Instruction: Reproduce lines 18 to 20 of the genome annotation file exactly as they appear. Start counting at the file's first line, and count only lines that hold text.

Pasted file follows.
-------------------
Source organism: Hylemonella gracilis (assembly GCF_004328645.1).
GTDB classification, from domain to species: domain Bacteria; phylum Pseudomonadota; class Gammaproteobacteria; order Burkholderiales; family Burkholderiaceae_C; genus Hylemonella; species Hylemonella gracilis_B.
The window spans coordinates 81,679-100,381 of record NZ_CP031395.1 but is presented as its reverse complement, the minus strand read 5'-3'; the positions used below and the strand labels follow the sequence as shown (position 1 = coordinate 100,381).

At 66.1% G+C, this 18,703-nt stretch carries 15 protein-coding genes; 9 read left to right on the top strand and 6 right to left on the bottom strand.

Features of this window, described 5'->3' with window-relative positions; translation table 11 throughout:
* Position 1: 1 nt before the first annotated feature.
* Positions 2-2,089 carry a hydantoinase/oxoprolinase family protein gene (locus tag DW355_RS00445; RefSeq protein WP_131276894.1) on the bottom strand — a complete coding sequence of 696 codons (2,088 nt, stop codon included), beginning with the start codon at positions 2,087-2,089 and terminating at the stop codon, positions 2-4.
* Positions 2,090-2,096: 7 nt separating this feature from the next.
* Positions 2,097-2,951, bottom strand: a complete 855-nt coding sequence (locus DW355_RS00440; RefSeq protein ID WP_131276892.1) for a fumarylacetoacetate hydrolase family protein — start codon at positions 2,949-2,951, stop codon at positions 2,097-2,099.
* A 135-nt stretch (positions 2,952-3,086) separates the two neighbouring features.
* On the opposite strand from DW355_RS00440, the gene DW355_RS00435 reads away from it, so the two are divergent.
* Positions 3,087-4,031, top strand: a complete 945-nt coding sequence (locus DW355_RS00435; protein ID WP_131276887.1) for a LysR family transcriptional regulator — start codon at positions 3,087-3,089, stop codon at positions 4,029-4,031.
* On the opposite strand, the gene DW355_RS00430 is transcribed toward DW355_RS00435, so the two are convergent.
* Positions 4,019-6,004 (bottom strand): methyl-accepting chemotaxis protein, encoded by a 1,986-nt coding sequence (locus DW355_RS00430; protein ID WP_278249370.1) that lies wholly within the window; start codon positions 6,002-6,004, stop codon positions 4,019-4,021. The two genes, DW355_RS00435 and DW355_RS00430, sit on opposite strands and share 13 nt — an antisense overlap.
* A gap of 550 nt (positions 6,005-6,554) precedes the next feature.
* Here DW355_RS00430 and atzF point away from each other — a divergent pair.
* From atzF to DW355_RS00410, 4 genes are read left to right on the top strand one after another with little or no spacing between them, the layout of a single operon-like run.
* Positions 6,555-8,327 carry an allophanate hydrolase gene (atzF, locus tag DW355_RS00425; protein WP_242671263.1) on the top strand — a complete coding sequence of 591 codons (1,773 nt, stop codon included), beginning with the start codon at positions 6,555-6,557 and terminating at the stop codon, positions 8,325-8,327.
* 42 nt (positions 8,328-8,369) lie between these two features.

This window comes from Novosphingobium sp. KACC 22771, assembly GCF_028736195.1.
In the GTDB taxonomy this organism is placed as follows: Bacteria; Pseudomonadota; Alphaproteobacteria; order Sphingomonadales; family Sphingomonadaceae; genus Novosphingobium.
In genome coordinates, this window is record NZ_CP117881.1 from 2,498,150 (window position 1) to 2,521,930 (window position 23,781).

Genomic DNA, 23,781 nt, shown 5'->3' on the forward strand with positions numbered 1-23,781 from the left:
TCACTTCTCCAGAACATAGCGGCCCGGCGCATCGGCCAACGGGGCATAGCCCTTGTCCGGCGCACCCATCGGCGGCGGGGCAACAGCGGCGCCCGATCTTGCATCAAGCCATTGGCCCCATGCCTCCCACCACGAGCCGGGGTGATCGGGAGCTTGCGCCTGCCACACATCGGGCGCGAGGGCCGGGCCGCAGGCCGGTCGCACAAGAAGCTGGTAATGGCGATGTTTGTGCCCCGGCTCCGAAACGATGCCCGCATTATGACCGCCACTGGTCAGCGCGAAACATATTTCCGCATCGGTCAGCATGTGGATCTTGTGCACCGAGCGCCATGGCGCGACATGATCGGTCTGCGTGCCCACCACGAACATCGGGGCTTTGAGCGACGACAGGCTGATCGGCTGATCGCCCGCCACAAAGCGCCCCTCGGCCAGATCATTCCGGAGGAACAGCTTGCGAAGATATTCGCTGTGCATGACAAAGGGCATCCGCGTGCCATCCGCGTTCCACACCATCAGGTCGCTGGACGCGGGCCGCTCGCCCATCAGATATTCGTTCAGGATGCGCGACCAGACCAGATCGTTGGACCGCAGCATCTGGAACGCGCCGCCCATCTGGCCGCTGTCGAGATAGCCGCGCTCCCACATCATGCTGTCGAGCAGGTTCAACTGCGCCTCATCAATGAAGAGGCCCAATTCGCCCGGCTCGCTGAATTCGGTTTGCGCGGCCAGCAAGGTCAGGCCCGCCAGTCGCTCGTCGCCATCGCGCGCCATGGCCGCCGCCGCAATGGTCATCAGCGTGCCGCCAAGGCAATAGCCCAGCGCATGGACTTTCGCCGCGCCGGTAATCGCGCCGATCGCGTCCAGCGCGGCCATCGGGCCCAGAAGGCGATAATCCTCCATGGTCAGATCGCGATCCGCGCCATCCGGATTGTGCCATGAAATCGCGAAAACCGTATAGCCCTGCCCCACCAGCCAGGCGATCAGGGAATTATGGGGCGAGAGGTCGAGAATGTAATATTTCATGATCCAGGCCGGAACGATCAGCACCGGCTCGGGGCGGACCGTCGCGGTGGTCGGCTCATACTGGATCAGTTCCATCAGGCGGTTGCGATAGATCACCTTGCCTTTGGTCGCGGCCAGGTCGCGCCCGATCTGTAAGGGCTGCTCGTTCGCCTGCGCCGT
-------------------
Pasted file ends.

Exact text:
* Positions 6,555-8,327 carry an allophanate hydrolase gene (atzF, locus tag DW355_RS00425; protein WP_242671263.1) on the top strand — a complete coding sequence of 591 codons (1,773 nt, stop codon included), beginning with the start codon at positions 6,555-6,557 and terminating at the stop codon, positions 8,325-8,327.
* 42 nt (positions 8,328-8,369) lie between these two features.

This window comes from Novosphingobium sp. KACC 22771, assembly GCF_028736195.1.